- The Washington Times - Sunday, September 11, 2011

The Kennedy Center’s Opera House buzzed with excitement Saturday evening as the Washington National Opera opened its 2011-2012 season with a ravishingly beautiful production of “Tosca,” Puccini’s timeless masterpiece of passion and political intrigue.

The companys sparkling cast included soprano Patricia Racette, tenor Frank Porretta and bass baritone Alan Held. Opening night also marked WNO’s first effort as a Kennedy Center affiliate and the center’s 40th anniversary.

Based on a popular 1887 French melodrama, “La Tosca” recounts the final days of the exquisite Floria Tosca, a popular actress-singer who’s also deeply in love with painter Mario Cavaradossi.

The painter, hard at work on a portrait of Mary Magdalene in the church of St. Andrew in Rome, is secretly an Italian patriot who’s helping hide Cesare Angelotti, a former consul of the currently defunct Roman republic (circa 1800). He’s on the run from Rome’s head cop and virtual dictator, Baron Scarpia.

Scarpia uncovers the subterfuge, imprisons and tortures Cavaradossi, and extracts an agreement from Tosca to exchange her favors for the painter’s life -without counting on the singer’s loyalty to her lover and his friends.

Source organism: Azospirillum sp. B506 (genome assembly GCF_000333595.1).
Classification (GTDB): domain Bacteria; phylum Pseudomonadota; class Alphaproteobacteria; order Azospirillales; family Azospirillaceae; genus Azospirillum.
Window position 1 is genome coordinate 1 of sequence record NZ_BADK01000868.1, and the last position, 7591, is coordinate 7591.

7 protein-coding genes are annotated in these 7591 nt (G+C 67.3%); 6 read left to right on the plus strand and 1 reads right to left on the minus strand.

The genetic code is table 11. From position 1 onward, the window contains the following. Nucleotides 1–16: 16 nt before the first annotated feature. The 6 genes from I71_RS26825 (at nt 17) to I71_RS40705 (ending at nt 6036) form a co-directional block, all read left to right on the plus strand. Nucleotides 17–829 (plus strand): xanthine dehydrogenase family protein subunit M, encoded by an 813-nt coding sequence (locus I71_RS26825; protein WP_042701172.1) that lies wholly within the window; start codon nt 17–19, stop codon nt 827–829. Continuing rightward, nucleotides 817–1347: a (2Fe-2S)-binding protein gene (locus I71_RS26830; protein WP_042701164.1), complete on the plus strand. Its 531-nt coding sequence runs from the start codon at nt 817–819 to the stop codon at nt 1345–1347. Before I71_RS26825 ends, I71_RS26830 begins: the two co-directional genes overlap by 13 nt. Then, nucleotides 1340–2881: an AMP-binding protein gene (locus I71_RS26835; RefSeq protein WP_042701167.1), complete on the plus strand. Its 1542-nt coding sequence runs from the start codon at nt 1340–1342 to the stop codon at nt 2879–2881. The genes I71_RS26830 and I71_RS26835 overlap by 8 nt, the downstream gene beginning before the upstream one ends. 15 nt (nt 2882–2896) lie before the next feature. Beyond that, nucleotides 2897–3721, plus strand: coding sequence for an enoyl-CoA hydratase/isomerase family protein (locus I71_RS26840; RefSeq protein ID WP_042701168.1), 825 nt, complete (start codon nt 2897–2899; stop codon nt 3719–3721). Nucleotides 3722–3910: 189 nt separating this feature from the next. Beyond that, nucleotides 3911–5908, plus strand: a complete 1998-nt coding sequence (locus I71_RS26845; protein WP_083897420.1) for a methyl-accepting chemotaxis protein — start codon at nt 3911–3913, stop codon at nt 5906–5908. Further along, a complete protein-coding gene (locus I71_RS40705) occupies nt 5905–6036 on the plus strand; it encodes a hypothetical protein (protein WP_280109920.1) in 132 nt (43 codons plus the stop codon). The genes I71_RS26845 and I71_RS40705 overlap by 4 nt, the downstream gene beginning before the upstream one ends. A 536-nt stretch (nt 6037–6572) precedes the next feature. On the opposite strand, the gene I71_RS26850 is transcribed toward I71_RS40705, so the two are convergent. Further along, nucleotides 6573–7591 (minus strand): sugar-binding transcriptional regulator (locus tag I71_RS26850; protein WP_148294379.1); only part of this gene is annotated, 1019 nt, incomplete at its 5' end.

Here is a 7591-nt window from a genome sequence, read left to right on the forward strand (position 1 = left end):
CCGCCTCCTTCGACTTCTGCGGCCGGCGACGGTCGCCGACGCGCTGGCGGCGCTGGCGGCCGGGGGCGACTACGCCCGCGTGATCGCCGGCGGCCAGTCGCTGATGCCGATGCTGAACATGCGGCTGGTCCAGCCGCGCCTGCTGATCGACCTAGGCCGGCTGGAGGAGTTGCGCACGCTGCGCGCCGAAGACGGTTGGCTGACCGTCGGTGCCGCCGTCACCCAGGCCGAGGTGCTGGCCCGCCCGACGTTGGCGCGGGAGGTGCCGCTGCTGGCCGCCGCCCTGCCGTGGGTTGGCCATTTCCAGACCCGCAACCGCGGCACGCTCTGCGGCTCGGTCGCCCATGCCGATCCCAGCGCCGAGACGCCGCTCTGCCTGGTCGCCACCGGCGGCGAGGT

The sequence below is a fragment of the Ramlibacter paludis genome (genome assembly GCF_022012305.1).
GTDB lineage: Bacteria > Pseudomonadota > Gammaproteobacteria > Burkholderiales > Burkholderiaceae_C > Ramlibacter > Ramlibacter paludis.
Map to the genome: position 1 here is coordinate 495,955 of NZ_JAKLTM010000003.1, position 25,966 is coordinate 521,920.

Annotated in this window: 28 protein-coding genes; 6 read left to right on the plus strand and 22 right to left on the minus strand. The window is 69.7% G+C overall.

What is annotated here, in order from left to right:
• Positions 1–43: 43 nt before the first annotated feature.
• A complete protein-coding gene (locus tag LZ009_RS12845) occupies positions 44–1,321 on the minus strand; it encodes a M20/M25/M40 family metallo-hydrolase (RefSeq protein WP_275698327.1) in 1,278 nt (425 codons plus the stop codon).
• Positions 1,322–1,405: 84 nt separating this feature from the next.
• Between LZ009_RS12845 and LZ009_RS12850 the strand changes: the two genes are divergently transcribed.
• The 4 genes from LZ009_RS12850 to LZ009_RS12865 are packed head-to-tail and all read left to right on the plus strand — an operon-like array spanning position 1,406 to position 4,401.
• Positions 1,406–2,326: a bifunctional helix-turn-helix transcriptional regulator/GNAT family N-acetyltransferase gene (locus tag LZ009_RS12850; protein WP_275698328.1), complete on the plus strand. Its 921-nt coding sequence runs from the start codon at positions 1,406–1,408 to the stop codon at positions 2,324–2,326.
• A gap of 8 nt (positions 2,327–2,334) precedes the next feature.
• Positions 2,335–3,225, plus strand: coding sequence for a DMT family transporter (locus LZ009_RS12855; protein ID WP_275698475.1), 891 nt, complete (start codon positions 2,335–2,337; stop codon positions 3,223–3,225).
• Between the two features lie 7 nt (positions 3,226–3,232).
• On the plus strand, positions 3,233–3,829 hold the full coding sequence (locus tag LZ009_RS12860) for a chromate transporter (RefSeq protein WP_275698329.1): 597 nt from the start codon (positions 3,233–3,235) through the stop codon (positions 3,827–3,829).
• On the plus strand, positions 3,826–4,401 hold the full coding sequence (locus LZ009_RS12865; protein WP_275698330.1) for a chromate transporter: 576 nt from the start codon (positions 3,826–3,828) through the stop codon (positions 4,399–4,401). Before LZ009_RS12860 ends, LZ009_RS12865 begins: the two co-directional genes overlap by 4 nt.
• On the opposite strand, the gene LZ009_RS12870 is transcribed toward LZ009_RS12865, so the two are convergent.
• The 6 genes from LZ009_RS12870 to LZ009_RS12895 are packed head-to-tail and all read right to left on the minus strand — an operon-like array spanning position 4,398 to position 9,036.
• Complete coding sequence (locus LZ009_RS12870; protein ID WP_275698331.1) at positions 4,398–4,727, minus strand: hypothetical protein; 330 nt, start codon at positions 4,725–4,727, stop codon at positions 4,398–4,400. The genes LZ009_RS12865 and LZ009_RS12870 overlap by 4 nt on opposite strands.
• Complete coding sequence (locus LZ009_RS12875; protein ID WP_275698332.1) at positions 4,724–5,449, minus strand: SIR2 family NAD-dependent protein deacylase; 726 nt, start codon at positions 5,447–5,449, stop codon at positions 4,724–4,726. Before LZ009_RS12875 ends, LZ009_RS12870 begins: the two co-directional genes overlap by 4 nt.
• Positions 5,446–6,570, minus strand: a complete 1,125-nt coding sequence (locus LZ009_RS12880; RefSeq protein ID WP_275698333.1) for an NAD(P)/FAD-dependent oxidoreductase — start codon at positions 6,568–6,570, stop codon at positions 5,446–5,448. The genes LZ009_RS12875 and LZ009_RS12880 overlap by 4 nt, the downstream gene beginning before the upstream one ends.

WNO wisely chose to utilize Giulio Chazalettes’ gorgeous period production from the Dallas Opera. With unique sets for each of the opera’s three acts, instead of the more economical “one-size-fits-all” approach, the production brings the “grand” back to grand opera.

Still, the singing is what makes any production of “Tosca” a great one. WNO is blessed here with a marvelous cast of first-rate soloists who generally helped this production to shine.

At the top of the list is Mr. Held, a WNO favorite and longtime Metropolitan Opera star bass-baritone, as Scarpia. Tall and imposing, Mr. Held clearly relishes his role as Puccini’s supervillain. An established Wagnerian, his crystal clear instruments burst through the massive orchestral and choral close of Act 1, dominating as well throughout Act 2.

As Floria Tosca, Miss Racette was passionate and convincing as a diva who though momentarily overpowered and overwhelmed recovers her heroic sense in the end.

Her delivery of Tosca’s famous Act 2 aria, “Vissi d’arte” (“I lived for art”) was dramatic yet heartbreaking.

However, most impressive was her running, suicidal leap over the castle parapets at the opera’s close.

As Cavaradossi, Mr. Porretta seemed to be having some difficulties with his voice Saturday evening. His efforts were relatively OK in the first two acts. But during Cavaradossi’s Act 3 lament, “E lucevan le stelle” (“And the stars shone”), Mr. Porrettas voice momentarily deserted him. Recovering, he carefully but bravely negotiated his way through the rest of the act.

In a delightful note, WNO’s former general director, Placido Domingo, returned to the company this week to conduct the orchestra. The players seemed happy to have him back and performed magnificently for him.

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